In a statement ahead of Tejpal's journey to Goa to face police questioning, she said she was heartened by the broad support she has received over the past fortnight.
    
"However, I am deeply concerned and very disturbed by insinuations that my complaint is part of a pre-election political conspiracy," she said in a two-page statement.

READ MORE: Tarun Tejpal leaves for Goa to join probe

Categorically refuting such insinuations, she put forward arguments to say what Tejpal did was rape. While he was fighting to protect his wealth, influence and privilege, for her it was a fight to preserve nothing except "my integrity and my right to assert that my body is my own and not the plaything of my employer."
    
"Perhaps the hardest part of this unrelentingly painful experience has been my struggle with taxonomy. I don't know if I am ready to see myself as a "rape victim", for my colleagues, friends, supporters and critics to see me thus.
 
"It is not the victim that categorizes crimes: it is the law. And in this case, the law is clear: what Mr Tejpal did to me falls within the legal definition of rape," the victim, a journalist in Tehelka, said. She has since resigned.

File Photo: Victim after deposing before Goa Court

‘Don't politicise rape’

The victim also urged political parties to refrain from politicizing the issue. "I call upon our political parties to resist the temptation to turn a very important discussion about gender, power and violence into a conversation about themselves," she said in the statement.

"Suggestions that I am acting on someone else's behest are only the latest depressing indications that sections of our public discourse are unwilling to acknowledge that women are capable of making decisions about themselves for themselves," the journalist wrote.

‘This will not be an easy battle’

She said that by choosing this path, she has opened herself to "personal and slanderous attack" and this will not be an easy battle.
   
"Unlike Mr. Tejpal, I am not a person of immense means. I have been raised singlehandedly by my mother's single income. My father's health has been very fragile for many years now.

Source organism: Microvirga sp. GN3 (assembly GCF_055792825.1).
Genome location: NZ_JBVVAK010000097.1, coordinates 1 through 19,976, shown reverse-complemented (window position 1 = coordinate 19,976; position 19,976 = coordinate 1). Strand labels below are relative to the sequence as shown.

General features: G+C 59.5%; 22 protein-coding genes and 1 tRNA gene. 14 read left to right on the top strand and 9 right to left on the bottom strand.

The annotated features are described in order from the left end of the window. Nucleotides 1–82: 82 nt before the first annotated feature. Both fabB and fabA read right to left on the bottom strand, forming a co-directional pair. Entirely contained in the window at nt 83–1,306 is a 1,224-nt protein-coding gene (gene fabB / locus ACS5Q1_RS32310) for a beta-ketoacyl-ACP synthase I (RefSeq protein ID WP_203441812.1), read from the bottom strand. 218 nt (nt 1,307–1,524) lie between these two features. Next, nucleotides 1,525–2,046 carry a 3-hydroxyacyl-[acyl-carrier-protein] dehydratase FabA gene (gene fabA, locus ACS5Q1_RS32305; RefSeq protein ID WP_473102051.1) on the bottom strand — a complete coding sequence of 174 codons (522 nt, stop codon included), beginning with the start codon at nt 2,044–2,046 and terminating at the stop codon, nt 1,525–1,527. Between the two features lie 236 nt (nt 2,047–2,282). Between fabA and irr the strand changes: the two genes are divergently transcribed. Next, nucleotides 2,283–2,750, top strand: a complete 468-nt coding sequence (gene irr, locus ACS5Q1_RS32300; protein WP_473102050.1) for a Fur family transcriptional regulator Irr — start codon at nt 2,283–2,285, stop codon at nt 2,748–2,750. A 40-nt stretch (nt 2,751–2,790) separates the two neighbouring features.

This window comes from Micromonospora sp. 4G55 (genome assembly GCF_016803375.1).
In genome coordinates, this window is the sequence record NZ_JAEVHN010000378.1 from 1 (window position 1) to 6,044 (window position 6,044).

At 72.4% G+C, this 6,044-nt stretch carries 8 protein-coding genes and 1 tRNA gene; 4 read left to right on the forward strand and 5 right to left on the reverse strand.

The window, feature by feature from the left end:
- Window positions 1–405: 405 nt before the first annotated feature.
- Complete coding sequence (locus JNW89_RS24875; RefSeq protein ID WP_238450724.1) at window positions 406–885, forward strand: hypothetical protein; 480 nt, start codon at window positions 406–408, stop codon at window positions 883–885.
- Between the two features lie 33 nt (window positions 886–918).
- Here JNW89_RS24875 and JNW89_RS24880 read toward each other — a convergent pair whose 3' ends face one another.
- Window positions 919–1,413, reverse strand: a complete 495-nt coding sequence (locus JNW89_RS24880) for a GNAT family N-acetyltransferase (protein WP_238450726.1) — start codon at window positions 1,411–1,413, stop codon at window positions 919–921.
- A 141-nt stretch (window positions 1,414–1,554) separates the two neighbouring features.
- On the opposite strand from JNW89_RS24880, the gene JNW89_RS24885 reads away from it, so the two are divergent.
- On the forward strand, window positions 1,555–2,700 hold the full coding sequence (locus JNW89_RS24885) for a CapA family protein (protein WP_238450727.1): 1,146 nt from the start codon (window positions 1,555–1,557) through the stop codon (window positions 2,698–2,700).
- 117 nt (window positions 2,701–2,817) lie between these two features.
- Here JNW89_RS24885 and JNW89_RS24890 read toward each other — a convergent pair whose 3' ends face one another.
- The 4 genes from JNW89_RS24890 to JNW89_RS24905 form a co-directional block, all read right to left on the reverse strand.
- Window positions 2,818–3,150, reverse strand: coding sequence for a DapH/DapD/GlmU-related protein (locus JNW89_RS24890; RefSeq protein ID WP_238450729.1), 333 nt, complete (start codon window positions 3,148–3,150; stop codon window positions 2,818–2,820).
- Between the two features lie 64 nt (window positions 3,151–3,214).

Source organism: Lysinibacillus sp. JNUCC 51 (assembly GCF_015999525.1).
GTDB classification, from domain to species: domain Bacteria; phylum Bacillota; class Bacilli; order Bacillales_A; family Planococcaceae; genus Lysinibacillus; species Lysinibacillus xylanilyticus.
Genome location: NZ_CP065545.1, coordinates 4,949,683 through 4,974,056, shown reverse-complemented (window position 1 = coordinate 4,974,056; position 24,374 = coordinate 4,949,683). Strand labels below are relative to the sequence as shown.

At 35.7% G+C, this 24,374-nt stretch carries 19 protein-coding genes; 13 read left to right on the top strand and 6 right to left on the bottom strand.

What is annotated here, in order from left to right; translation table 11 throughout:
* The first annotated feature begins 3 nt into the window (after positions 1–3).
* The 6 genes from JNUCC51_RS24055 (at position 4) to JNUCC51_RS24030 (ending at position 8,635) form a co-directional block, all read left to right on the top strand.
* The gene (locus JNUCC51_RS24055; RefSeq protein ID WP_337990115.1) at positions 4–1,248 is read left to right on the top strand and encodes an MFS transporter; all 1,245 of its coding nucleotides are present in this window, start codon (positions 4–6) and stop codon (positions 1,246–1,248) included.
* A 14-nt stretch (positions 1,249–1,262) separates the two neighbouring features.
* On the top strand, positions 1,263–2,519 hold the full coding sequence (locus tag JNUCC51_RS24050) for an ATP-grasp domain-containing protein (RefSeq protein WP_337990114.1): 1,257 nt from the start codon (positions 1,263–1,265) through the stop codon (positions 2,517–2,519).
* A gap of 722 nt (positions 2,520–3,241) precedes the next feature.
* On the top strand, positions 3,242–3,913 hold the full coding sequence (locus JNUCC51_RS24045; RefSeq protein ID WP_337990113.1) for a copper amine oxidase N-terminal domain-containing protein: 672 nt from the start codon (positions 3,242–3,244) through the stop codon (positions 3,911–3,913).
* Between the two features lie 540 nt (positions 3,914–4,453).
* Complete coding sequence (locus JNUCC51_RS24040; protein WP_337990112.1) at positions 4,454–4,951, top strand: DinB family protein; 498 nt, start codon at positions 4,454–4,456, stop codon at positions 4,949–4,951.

"By filing my complaint, I have lost not just a job that I loved, but much-needed financial security and the independence of my salary. I have also opened myself to personal and slanderous attack. This will not be an easy battle," she said.
   
Remembering her days as a journalist reporting stories of rape survivors, she said that this "crisis" has confirmed the difficulties faced by them.

Tarun Tejpal with his daughter and wife at the Indira Gandhi International Airport in New Delhi

"In my life, and my writings, I have always urged women to speak out and break the collusive silence that surrounds sexual crime. This crisis has only confirmed the myriad difficulties faced by survivors.
   
"First, our utterances are questioned, then our motivations, and finally our strength is turned against us:  a politician will issue a statement claiming that speaking out against sexual violence will hurt our professional prospects; an application filed in the Delhi High Court will question why the victim remained "normal"," she said.
   
"Had I chosen silence in this instance, I would not have been able to face either myself or the feminist movement that is forged and renewed afresh by generations of strong women," she said.
   
"Finally, an array of men of privilege have expressed sorrow that Tehelka, the institution, has suffered in this crisis. I remind them that this crisis was caused by the abusive violence of the magazine's Editor-in-Chief, and not by an employee who chose to speak out," she said.

JPN/Agencies

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‘This will not be an easy battle’

 

She said that by choosing this path, she has opened herself to "personal and slanderous attack" and this will not be an easy battle.

         

"Unlike Mr. Tejpal, I am not a person of immense means. I have been raised singlehandedly by my mother's single income. My father's health has been very fragile for many years now.

         

"By filing my complaint, I have lost not just a job that I loved, but much-needed financial security and the independence of my salary. I have also opened myself to personal and slanderous attack. This will not be an easy battle," she said.

         

Remembering her days as a journalist reporting stories of rape survivors, she said that this "crisis" has confirmed the difficulties faced by them.

         

"In my life, and my writings, I have always urged women to speak out and break the collusive silence that surrounds sexual crime. This crisis has only confirmed the myriad difficulties faced by survivors.

         

"First, our utterances are questioned, then our motivations, and finally our strength is turned against us:  a politician will issue a statement claiming that speaking out against sexual violence will hurt our professional prospects; an application filed in the Delhi High Court will question why the victim remained "normal"," she said.

         

"Had I chosen silence in this instance, I would not have been able to face either myself or the feminist movement that is forged and renewed afresh by generations of strong women," she said.

         

"Finally, an array of men of privilege have expressed sorrow that Tehelka, the institution, has suffered in this crisis. I remind them that this crisis was caused by the abusive violence of the magazine's Editor-in-Chief, and not by an employee who chose to speak out," she said.